The bridge was renovated in 1680, and in 1825 a wooden strutwork section on the east side of the bridge was replaced by a stone arch. In 1850, as part of the construction of the Maastricht-Liège Canal, a channel was cut on the west side of the bridge.
In the early 1930s the construction of the Wilhelmina Bridge, 300 metres (1,000 ft) downstream relieved the bridge of its function as the city’s only river crossing. Thereafter major renovation was performed. The arches were reconstructed in concrete, covered with the original stones. Underwater, counter-arches were constructed to prevent erosion of the river bed on which the bridge was built. Two arches on the eastern end of the bridge were removed and replaced by a vertical-lift bridge. Between the two bridges, on the eastern side of the river, a levee was built to separate the navigable eastern channel from the rest of the river.
During World War II the bridge was severely damaged by the German army as they retreated from the city in 1944, and it was rebuilt in 1948. In 1962, the shipping channel to the east of the bridge was spanned by a steel drawbridge attached to the main bridge.
Ascend the stairs onto the bridge and turn right. Now cross the river Meuse and walk straight ahead into Maastricht’s medieval town center and into the Maastrichter Brugstraat .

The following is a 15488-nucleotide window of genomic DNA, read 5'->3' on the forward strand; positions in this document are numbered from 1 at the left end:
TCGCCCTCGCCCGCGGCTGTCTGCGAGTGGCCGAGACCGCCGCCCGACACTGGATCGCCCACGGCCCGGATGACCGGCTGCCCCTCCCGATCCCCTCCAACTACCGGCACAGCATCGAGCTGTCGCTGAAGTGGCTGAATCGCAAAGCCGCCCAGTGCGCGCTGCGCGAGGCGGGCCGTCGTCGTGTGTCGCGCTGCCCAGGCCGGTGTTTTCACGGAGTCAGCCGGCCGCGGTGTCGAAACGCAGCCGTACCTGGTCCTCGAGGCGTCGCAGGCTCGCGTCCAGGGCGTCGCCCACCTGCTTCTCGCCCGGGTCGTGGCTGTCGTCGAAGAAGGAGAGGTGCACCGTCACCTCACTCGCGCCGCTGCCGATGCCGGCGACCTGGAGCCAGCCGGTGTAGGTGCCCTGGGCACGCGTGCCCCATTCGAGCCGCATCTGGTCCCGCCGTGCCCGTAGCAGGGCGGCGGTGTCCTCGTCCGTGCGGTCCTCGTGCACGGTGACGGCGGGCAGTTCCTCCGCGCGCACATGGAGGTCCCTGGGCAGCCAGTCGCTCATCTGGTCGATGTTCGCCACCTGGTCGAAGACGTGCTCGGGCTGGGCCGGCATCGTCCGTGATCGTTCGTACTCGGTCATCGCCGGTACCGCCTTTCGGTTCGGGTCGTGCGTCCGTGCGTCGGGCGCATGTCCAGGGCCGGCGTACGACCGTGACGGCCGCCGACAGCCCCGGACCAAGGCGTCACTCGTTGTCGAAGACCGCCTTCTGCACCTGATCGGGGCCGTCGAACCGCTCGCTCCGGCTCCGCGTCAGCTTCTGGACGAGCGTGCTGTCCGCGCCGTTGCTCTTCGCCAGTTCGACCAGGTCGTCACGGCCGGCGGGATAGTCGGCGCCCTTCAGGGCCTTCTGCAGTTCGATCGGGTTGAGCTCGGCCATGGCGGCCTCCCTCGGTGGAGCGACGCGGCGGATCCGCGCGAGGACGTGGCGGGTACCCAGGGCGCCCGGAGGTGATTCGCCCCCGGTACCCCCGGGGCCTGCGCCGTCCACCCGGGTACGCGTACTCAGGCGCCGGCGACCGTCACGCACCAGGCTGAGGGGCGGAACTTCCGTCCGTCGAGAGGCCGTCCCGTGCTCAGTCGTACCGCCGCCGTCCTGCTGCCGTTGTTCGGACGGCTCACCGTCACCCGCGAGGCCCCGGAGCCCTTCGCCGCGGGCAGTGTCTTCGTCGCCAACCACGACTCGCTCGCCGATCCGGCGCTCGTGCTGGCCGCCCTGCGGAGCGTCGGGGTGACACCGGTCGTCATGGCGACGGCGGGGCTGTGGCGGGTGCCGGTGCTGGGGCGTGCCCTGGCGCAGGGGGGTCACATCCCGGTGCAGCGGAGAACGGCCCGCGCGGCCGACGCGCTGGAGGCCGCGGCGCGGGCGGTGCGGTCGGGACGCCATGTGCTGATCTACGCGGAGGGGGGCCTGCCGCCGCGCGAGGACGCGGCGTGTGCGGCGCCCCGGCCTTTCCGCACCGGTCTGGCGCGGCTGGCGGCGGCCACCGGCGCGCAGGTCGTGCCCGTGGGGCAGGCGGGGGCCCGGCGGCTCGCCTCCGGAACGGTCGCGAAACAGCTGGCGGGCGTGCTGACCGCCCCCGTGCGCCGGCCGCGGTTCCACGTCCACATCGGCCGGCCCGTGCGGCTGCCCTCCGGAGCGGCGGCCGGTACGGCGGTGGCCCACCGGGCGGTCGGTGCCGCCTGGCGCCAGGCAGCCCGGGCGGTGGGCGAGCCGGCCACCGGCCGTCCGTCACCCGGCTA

City Walk Map 2:
Turn right at the end of the Maastrichter Brugstraat into the Kleine Staat and keep following this until you get to the Grote Staat on the left.
Pieke Dassen en het Dinghuis
To your right you’ll now see the building named the Dinghuis of the Maastricht Tourist information Visitor Center.
In the 1950s, the well-known Maastricht resident Pieke Dassen made his Poesjenellkelder in the Dinghuis a household name in the Maastricht theater world. Thousands of children enjoyed his puppet shows. But adults too, because Pieke Dassen liked to ridicule local politics every now and then. After almost twenty years, the authorities had enough of that puppet show and they closed the theater. Although there are also reports that the closure is due to a major restoration due to the ongoing subsidence of the Dinghuis.
Pieke Dassen however went on becoming a very famous dutch teevee personality in the 70’s in his role of August as the son of Ome Willem in De Film van Ome Willem, who also played the Jan Klaassen en Katrijn puppet play in every episode of this famous dutch television series for children.
Keep going straight ahead into the Muntstraat, until you get to the:
Markt (Market square)
In the center of the Market square, which is still being used that way, is the City Hall of Maastricht.
The Stadhuis is the town hall in the centre of Maastricht in the Netherlands. It is sited on the Markt. The building was designed by Pieter Post in the 17th century in the style of Dutch classicism.
Before the construction of the town hall on the Markt, the council of Maastricht met in two buildings on the then Sint-Jorisstraat (nowadays Grote Staat), called De Lanscroon and De Liebaerd. The cloth hall was also used by the city council. The municipal administration of justice took place in the nearby Dinghuis on the Kleine Staat.